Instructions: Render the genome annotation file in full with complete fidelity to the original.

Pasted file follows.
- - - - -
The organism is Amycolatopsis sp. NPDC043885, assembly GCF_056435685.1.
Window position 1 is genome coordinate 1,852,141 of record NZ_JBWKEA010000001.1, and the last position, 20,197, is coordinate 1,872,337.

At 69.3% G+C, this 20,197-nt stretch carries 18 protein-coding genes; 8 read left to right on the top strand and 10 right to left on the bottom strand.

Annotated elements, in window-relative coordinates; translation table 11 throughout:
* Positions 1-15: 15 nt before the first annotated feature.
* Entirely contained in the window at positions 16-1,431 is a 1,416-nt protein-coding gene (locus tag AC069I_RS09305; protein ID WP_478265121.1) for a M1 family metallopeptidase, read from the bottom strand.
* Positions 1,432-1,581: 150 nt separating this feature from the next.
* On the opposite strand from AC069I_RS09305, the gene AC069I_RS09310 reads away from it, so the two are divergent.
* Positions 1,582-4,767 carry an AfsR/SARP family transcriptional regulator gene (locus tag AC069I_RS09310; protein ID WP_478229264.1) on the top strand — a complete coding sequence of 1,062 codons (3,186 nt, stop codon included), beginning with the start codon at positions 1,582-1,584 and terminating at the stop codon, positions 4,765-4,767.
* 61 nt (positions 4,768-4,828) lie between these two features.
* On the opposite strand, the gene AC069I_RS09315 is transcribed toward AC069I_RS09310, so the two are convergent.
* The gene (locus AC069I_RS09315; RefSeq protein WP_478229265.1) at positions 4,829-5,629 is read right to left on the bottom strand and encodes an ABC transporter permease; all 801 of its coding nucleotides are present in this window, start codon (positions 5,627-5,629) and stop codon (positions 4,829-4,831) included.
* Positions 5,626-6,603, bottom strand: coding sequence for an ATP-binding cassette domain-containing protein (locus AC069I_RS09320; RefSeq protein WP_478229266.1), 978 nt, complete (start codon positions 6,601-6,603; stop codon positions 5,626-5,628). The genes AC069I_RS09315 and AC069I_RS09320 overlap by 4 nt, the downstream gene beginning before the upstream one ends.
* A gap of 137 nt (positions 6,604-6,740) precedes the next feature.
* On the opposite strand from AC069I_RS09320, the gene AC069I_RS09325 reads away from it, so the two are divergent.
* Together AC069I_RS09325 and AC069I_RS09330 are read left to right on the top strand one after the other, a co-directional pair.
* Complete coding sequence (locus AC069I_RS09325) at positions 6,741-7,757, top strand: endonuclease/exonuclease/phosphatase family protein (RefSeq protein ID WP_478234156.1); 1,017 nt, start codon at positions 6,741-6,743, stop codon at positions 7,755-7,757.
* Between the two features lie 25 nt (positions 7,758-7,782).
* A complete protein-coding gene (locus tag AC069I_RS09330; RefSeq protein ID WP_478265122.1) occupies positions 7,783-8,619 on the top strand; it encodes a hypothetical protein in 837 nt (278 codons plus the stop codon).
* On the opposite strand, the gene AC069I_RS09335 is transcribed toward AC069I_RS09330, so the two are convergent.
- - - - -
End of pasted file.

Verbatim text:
The organism is Amycolatopsis sp. NPDC043885, assembly GCF_056435685.1.
Window position 1 is genome coordinate 1,852,141 of record NZ_JBWKEA010000001.1, and the last position, 20,197, is coordinate 1,872,337.

At 69.3% G+C, this 20,197-nt stretch carries 18 protein-coding genes; 8 read left to right on the top strand and 10 right to left on the bottom strand.

Annotated elements, in window-relative coordinates; translation table 11 throughout:
* Positions 1-15: 15 nt before the first annotated feature.
* Entirely contained in the window at positions 16-1,431 is a 1,416-nt protein-coding gene (locus tag AC069I_RS09305; protein ID WP_478265121.1) for a M1 family metallopeptidase, read from the bottom strand.
* Positions 1,432-1,581: 150 nt separating this feature from the next.
* On the opposite strand from AC069I_RS09305, the gene AC069I_RS09310 reads away from it, so the two are divergent.
* Positions 1,582-4,767 carry an AfsR/SARP family transcriptional regulator gene (locus tag AC069I_RS09310; protein ID WP_478229264.1) on the top strand — a complete coding sequence of 1,062 codons (3,186 nt, stop codon included), beginning with the start codon at positions 1,582-1,584 and terminating at the stop codon, positions 4,765-4,767.
* 61 nt (positions 4,768-4,828) lie between these two features.
* On the opposite strand, the gene AC069I_RS09315 is transcribed toward AC069I_RS09310, so the two are convergent.
* The gene (locus AC069I_RS09315; RefSeq protein WP_478229265.1) at positions 4,829-5,629 is read right to left on the bottom strand and encodes an ABC transporter permease; all 801 of its coding nucleotides are present in this window, start codon (positions 5,627-5,629) and stop codon (positions 4,829-4,831) included.
* Positions 5,626-6,603, bottom strand: coding sequence for an ATP-binding cassette domain-containing protein (locus AC069I_RS09320; RefSeq protein WP_478229266.1), 978 nt, complete (start codon positions 6,601-6,603; stop codon positions 5,626-5,628). The genes AC069I_RS09315 and AC069I_RS09320 overlap by 4 nt, the downstream gene beginning before the upstream one ends.
* A gap of 137 nt (positions 6,604-6,740) precedes the next feature.
* On the opposite strand from AC069I_RS09320, the gene AC069I_RS09325 reads away from it, so the two are divergent.
* Together AC069I_RS09325 and AC069I_RS09330 are read left to right on the top strand one after the other, a co-directional pair.
* Complete coding sequence (locus AC069I_RS09325) at positions 6,741-7,757, top strand: endonuclease/exonuclease/phosphatase family protein (RefSeq protein ID WP_478234156.1); 1,017 nt, start codon at positions 6,741-6,743, stop codon at positions 7,755-7,757.
* Between the two features lie 25 nt (positions 7,758-7,782).
* A complete protein-coding gene (locus tag AC069I_RS09330; RefSeq protein ID WP_478265122.1) occupies positions 7,783-8,619 on the top strand; it encodes a hypothetical protein in 837 nt (278 codons plus the stop codon).
* On the opposite strand, the gene AC069I_RS09335 is transcribed toward AC069I_RS09330, so the two are convergent.